The Doctrines of Grace shook my whole spiritual walk. I started studying them last year after a conference I attended, and after seeing some conversations among some Christian friends on Facebook. There was a huge shift in how I viewed God, how I persevered in my daily walk, and a change in the prayers I took before the Lord for lost friends and loved ones. There were times as I was studying that tears were rolling down my face, and my heart was overflowed with thankfulness to the Lord. I have spent many years of my Christian life feeling like a fish out of water. The struggle was daily – am I doing enough? Every day I wondered if this was the day I would lose my salvation. Is this the day the Lord had enough with my constant struggle to be holy? Was this the day I was considered backslidden because I did not attend all three church services this past week?

The Doctrines of Grace helped me come face to face with Truth. The scales were removed from my eyes, and the Lord allowed me to see the Truth of who He is, and what His Word says. I felt like it was a letter to me, from my Heavenly Father, signed, sealed, and delivered. I had finally come home. These five points you will be reading and learning about this week brought finality to my spirit of where my home really is, and that nothing will separate me from it.  

The Doctrine of Limited Atonement is the most controversial of the five points in the Doctrines of Grace. Other terms I have heard used to describe this doctrine are Definite Redemption, Definite Atonement, or Particular Redemption. One thing I know for sure, it seems to be the one that causes the most confusion. Is Christ’s atonement universal; for all? Or is Christ’s atonement for a select group of people? I believe we can find our answers in the Word to support the latter. If God’s purpose in the atonement of Christ was for all, we are faced with Universalism: the belief that all humankind will eventually be saved. The Word clearly tells us that not all will be saved, that there are those that will perish. “Enter through the narrow gate. For the gate is wide and the road is broad that leads to destruction, and there are many that go through it. How narrow is the gate and difficult the road that leads to life, and few find it.” Matthew 7:13-14. This is just one verse that contradicts the belief of Universalism. Many people will perish in Hell. If what Christ accomplished on the cross was for everyone, then everyone would be saved. The cross had an intentional, specific, definite purpose. If His death was for the propitiation for all, and all are not saved, then Christ would not have accomplished what He needed to. It would not be a “done deal”.   

In the Old Testament, the Levitical sacrificial system was not for all people, it was only for the people of Israel, God’s chosen people. And just like that system, Christ died for His elect, not all people. Jesus went to the Cross for those given to Him by the Father.  “Everyone the Father gives Me will come to Me, and the one who comes to Me I will never cast out. For I have come down from heaven, not to do My will, but the will of Him who sent Me. This is the will of Him who sent Me: that I should lose none of those He has given Me but should raise them up on the last day.” John 6: 37-39. Not all people will be saved, only His sheep. “I am the good Shepherd. The good Shepherd lays down His life for His sheep.” John 10:11. “Only His sheep hear His voice. He calls them by name. John 10:3. Christ’s death was God’s specific design for the elect. His death was accomplished to save His sheep, His elect, and His chosen, not just for a chance or an opportunity for all humankind to be saved. The redemption accomplished by Christ was not just a mere possibility; it was a certainty for His elect.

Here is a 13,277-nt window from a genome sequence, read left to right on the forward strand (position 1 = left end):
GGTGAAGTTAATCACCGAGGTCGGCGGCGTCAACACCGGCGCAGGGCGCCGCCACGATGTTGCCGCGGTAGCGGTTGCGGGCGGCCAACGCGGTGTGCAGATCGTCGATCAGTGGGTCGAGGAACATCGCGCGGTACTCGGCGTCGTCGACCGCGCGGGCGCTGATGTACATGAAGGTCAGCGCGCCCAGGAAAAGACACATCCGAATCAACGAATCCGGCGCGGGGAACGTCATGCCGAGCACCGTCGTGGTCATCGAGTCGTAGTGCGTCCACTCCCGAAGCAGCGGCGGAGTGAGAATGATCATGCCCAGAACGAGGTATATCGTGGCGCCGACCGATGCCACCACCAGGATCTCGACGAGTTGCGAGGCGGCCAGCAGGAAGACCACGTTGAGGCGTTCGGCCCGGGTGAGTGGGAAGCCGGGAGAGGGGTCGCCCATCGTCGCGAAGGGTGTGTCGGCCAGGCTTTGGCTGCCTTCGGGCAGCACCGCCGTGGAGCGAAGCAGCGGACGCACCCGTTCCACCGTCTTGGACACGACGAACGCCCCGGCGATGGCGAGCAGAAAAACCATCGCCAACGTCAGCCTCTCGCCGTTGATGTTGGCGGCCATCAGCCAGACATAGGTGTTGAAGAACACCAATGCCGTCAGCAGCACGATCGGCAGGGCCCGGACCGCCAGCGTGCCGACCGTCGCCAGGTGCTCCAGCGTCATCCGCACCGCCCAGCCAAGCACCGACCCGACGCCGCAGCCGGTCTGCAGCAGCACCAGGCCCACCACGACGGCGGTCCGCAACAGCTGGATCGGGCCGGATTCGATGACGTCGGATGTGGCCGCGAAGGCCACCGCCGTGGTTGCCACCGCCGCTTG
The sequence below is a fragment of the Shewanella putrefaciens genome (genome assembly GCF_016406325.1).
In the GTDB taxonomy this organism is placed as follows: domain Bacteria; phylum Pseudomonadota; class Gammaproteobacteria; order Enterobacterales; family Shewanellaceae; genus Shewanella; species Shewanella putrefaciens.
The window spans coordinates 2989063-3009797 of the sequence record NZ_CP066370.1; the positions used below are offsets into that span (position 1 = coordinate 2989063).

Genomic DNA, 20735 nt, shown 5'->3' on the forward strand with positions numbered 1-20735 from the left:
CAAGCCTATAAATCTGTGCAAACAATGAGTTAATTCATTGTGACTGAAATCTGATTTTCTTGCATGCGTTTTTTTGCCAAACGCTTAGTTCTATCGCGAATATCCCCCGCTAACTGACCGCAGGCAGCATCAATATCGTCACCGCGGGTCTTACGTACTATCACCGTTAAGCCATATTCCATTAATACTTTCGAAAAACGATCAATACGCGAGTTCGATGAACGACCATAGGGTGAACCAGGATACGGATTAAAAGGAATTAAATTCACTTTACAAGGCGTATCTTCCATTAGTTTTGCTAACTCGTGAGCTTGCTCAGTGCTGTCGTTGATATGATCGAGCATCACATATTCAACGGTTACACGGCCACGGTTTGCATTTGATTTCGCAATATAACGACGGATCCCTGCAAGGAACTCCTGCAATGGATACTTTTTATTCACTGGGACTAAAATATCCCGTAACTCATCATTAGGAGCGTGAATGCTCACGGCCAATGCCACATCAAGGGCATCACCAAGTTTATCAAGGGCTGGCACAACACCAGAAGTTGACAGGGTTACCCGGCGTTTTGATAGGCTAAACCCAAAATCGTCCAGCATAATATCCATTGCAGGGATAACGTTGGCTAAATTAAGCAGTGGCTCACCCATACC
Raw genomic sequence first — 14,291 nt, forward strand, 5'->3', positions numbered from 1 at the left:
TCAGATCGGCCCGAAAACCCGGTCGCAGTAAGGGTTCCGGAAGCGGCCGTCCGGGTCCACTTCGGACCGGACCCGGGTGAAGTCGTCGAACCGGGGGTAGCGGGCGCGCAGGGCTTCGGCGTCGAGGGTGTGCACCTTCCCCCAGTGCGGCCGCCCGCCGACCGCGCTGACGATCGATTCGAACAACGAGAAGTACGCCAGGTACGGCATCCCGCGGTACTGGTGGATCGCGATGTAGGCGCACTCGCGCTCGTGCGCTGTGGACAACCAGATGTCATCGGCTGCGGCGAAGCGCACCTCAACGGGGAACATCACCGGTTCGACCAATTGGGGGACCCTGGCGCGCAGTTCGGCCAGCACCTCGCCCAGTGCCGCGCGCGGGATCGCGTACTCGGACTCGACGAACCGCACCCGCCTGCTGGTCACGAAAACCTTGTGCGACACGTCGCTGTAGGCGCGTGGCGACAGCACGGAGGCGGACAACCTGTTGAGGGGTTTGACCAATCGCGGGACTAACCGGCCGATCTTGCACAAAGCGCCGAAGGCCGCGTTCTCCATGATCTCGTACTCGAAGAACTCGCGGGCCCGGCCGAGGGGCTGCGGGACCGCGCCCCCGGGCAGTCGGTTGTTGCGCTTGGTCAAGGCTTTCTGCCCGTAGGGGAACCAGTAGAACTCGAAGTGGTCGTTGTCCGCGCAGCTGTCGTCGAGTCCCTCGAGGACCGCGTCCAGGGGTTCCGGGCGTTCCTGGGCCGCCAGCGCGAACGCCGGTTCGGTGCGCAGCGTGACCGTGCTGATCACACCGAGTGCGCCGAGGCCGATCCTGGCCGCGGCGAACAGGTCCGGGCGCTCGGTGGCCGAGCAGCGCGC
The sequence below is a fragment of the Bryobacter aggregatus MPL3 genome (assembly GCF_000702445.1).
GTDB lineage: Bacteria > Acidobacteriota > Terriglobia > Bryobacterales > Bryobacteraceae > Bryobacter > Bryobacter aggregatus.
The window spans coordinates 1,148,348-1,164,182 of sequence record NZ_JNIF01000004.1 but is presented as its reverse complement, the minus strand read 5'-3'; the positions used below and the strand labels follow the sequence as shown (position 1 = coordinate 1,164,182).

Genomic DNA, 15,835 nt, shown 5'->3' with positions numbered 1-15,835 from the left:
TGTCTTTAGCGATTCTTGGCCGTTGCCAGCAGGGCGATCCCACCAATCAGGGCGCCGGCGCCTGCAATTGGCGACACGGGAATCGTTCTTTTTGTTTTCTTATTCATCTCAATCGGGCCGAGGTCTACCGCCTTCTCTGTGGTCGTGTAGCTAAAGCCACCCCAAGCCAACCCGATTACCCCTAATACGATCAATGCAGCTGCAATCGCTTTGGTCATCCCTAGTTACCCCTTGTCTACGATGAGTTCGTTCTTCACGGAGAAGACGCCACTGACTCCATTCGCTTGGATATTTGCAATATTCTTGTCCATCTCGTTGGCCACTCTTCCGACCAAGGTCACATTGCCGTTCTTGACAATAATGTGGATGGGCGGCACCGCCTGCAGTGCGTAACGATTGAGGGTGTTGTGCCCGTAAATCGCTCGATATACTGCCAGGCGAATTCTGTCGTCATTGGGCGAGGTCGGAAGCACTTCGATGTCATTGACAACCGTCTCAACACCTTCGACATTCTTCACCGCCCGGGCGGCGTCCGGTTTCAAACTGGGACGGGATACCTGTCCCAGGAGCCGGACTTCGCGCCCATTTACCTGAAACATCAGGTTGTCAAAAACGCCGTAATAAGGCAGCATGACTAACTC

“For God loved the world in this way: He gave His one and only Son, so that everyone who believes in Him will not perish but have eternal life.” John 3:16. We already know that not everyone will believe and be saved. “For many are called, but few are chosen.” Matthew 22:14. Time and time again the Word refutes the belief of Universalism. Christ secured redemption of His elect.  “He loved the Church, and gave himself up for it.” Ephesians 5:25. Limited Atonement is clearly taught in Scripture. God chose His elect before the foundation of the world. Ephesians 1:4. So for the question – for whom did Christ die? He died for the elect.  

Every sin that has been committed by humans since the beginning of time, and until Christ returns, will be dealt with by God. For the elect, God’s wrath was placed upon His Son and paid in full. For the unbeliever, that wrath will be upon them in Hell. This doctrine was the hardest for me to comprehend, but as I studied the other four points of the Doctrines of Grace, the Holy Spirit opened my eyes to the Sovereignty of God. We can question why God would choose to save some and not all, but our minds are not God’s. Who can know the mind of God? “For My thoughts are not your thoughts, and your ways are not My ways. This is the Lord’s declaration. For as heaven is higher than earth, so My ways are higher than your ways, and My thoughts than your thoughts.” Isaiah 55: 8-9. God is Sovereign and “He shows mercy to those He wants to”. Romans 9:18. Instead of this doctrine causing confusion, I choose to believe in the Sovereign rule and reign of God and His Word.  

The Lord’s heart is set on His elect. He does not pray for all, He prays for those the Father has given Him. John 17:9. He sanctified Himself for His elect. John 17:19. His elect have been “chosen to be obedient to Christ”. 1 Peter 1:2. The Doctrine of Limited Atonement should bring joy to His elect. We are truly free. Our debt has been paid, in full. We are no longer separated from God and we no longer have to await His wrath. Christ was our propitiation.